DART Police use-of-force simulator places officers in heart-pounding scenarios

Police-Simulator-4

The most challenging part of DART Police Department’s use-of-force simulator isn’t the heart-pounding scenarios, or split-second decision making with a suspect that may be pulling out a wallet or a gun, it’s the calm conversations faced after the scenario is complete.

“That’s somebody’s son you just killed. How are you going to explain this to his mother?” asks DART Police Sergeant Donovon Collins.

DART Police officers have all of the rights, privileges, obligations and duties of peace officers in the state of Texas—meaning they have the power to arrest, serve arrest warrants, issue citations, search and seize and file criminal charges.

Use-of-force challenges—knowing when to use words instead of weapons—are also part of the job. DART is using its own use-of-force simulator that puts officers in the middle of possible real-life scenarios where the use of force may be required to help prepare officers for those difficult situations. The simulator has been in use since January.

The simulator, which was developed by TI Training Corp, places officers in different scenarios and gives the ability to exercise a variety of different force options including pistols, TASERs, batons, pepper spray and verbal commands.

“This is about as close as one could get to the street,” said DART Chief of Police James Spiller.

Before stepping foot inside the simulator, or even on the street, all DART police officers train on pistols and other uses of force (baton, TASER, pepper spray). Twelve days of the police academy is spent learning about these tools and the tactics and decisions that they require.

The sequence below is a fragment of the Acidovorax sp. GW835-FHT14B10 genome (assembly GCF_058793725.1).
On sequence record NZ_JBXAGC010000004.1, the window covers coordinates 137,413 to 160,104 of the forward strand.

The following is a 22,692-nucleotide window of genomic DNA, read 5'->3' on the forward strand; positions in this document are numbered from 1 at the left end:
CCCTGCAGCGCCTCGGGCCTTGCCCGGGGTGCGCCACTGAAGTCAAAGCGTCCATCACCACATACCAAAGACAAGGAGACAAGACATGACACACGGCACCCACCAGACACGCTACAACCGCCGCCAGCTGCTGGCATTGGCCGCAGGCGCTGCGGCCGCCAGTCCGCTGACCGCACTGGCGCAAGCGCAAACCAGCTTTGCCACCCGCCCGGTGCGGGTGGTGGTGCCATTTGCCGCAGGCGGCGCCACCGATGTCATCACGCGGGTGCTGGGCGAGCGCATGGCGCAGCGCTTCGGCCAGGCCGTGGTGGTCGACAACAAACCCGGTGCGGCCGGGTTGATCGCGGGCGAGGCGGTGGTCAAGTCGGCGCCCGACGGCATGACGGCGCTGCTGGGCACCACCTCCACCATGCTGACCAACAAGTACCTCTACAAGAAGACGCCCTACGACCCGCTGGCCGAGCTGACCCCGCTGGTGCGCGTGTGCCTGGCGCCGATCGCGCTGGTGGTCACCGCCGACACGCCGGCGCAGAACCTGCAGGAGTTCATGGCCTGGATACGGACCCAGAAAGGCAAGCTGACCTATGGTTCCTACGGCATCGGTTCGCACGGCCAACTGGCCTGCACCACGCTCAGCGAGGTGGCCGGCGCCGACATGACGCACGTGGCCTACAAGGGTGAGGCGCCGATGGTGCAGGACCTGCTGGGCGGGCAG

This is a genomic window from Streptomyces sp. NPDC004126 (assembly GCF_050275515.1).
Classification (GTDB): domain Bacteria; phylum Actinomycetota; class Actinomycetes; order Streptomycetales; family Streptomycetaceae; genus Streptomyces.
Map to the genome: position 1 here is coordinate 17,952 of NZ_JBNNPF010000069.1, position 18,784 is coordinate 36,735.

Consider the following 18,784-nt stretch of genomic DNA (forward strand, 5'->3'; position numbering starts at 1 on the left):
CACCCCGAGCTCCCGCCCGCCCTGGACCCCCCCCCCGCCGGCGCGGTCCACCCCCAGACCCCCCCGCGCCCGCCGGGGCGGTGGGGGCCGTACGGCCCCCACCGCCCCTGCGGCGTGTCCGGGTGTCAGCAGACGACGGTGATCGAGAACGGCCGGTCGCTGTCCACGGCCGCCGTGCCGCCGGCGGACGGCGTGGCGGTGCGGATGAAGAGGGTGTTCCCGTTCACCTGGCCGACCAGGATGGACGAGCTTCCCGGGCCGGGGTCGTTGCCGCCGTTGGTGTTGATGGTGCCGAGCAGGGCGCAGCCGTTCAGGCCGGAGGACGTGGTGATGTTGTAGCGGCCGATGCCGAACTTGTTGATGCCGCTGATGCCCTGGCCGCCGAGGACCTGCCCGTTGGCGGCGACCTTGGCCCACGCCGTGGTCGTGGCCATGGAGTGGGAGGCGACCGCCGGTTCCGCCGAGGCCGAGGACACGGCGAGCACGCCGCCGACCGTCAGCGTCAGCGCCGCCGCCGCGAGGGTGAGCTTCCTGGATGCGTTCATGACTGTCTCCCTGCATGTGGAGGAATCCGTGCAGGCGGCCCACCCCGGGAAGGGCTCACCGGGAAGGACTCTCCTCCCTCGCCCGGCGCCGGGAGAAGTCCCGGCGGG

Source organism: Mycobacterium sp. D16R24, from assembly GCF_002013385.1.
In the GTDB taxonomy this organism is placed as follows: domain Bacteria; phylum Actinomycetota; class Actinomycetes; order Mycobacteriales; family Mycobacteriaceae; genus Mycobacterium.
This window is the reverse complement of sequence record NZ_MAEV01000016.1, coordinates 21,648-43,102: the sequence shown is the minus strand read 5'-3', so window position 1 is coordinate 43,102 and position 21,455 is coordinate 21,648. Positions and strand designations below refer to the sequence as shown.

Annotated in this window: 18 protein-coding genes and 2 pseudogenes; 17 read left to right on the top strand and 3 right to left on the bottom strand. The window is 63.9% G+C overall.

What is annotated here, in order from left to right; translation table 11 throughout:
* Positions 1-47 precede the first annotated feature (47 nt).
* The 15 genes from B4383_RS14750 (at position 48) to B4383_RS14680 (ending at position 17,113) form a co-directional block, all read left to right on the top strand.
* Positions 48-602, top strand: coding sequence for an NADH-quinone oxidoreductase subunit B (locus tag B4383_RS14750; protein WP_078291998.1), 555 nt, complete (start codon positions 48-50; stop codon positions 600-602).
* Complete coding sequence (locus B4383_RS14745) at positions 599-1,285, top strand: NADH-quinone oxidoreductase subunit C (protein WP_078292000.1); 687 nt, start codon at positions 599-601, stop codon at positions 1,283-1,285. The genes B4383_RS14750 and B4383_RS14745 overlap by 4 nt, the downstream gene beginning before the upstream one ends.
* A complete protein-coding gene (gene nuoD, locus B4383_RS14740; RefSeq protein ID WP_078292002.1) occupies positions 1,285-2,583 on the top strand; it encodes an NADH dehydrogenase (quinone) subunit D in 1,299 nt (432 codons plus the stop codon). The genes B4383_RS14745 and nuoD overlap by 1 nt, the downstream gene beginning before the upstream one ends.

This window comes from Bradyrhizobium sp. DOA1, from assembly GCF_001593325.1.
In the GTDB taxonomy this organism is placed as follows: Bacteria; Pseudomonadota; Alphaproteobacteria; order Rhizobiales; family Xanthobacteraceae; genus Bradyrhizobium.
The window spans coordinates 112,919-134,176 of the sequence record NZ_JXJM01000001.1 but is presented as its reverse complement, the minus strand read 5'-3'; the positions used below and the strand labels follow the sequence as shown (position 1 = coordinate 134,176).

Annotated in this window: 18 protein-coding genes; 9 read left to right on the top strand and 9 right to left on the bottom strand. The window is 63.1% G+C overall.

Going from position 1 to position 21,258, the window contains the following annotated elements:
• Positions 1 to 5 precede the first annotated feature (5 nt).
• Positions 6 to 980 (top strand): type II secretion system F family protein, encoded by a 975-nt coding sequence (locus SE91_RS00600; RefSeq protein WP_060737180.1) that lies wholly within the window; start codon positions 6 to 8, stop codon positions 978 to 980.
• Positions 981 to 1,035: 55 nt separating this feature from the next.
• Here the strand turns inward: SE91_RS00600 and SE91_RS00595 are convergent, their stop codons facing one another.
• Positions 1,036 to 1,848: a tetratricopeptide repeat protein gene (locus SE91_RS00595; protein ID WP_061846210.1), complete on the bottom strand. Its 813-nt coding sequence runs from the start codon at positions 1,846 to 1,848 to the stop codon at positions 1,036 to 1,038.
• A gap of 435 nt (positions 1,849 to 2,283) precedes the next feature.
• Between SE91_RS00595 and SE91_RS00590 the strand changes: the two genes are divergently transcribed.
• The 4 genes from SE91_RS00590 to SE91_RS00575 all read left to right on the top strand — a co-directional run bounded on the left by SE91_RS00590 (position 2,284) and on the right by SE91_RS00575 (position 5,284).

The simulator is housed inside DART Police headquarters at Illinois Station. For safety, officers are required to check their duty weapons at the door before being armed with simulation weapons inside.

DART Police Sergeant Donovon Collins aims at a suspect in the use-of-force simulator.

DART Police Sergeant Donovon Collins aims at a suspect in the use-of-force simulator.

Ignore the visions of plastic, video game weapons. The pistols and tactical tools are identical in size, weight and feel to the real-life counterparts. They have just been modified to interact with the digital system.

Once inside and armed, officers are given instructions from a simulator operator. These instructions, which may be very specific or broad in nature, are similar to those given by police dispatch.

“You are dispatched to Westmoreland Station on a report of a man acting erratically and waving a large knife. He may be high on PCP.”

“You are on foot patrol at Mockingbird Station.”

“You come across a vehicle matching the description of one used in an earlier armed robbery.”

“You are dispatched to a business office with the report of an active shooter.”

From there, the scenario begins and officers are instructed to participate in the scene projected on the wall as normal.

This includes shouting commands, listening to what bystanders may be saying, drawing a weapon and firing if deemed necessary.

A simulator operator can adjust the scenario on the fly resulting in different required actions and outcomes based on the officer’s actions. Each scenario is different and can end with a suspect complying, with a use of force exercised or even an officer being injured. What remains the same is the post-scenario questioning by a senior DART Police member.

“Why did you choose to shoot the suspect?”

“At what point did you feel threatened in the scenario?”

“Where did this scenario fall in DART’s use of force continuum?”

DART Police officers complete more than 20 hours of training every two years on all aspects of the department’s use of force continuum.

Elements include verbal de-escalation, defensive tactics, weapons qualifications and use.

DART police officers go through simulator training and evaluation once every two years. They are required to re-certify in pistol training twice per year.

(Photo credit: Lupe Hernandez)

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One Response to DART Police use-of-force simulator places officers in heart-pounding scenarios

  1. Dexter says:

    It is always the aftermath that leaves yourself feeling guilty. I think jobs as sensitive as this should have regular training to ensure they have the proper state of mind when they do experience it firsthand.

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